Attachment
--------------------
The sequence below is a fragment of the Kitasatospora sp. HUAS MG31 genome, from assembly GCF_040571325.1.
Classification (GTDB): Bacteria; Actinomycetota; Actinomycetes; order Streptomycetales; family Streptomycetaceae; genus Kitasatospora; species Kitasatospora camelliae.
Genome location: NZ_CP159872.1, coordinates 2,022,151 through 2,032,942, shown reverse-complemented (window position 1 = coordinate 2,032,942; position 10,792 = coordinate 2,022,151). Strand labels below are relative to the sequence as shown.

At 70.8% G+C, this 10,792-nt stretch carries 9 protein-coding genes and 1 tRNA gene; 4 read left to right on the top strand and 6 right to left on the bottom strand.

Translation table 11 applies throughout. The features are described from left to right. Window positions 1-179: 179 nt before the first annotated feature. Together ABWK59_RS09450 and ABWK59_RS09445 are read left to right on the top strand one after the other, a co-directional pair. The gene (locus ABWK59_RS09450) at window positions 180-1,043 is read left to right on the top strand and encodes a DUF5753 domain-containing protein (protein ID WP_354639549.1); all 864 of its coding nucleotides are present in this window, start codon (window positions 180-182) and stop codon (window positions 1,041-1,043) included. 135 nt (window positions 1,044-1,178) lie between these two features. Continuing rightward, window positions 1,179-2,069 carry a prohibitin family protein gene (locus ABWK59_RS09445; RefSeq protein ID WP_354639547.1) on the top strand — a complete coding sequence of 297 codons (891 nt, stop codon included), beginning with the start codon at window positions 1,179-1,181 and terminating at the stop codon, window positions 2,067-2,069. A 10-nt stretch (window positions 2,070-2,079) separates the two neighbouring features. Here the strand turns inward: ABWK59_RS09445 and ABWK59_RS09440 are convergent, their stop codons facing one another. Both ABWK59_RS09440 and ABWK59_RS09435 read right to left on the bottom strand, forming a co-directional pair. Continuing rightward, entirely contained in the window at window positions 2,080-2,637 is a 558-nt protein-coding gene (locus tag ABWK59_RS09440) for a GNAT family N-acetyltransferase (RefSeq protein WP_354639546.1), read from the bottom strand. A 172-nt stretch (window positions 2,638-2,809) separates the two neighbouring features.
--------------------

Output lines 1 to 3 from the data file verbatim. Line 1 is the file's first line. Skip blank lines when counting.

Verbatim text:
The sequence below is a fragment of the Kitasatospora sp. HUAS MG31 genome, from assembly GCF_040571325.1.
Classification (GTDB): Bacteria; Actinomycetota; Actinomycetes; order Streptomycetales; family Streptomycetaceae; genus Kitasatospora; species Kitasatospora camelliae.
Genome location: NZ_CP159872.1, coordinates 2,022,151 through 2,032,942, shown reverse-complemented (window position 1 = coordinate 2,032,942; position 10,792 = coordinate 2,022,151). Strand labels below are relative to the sequence as shown.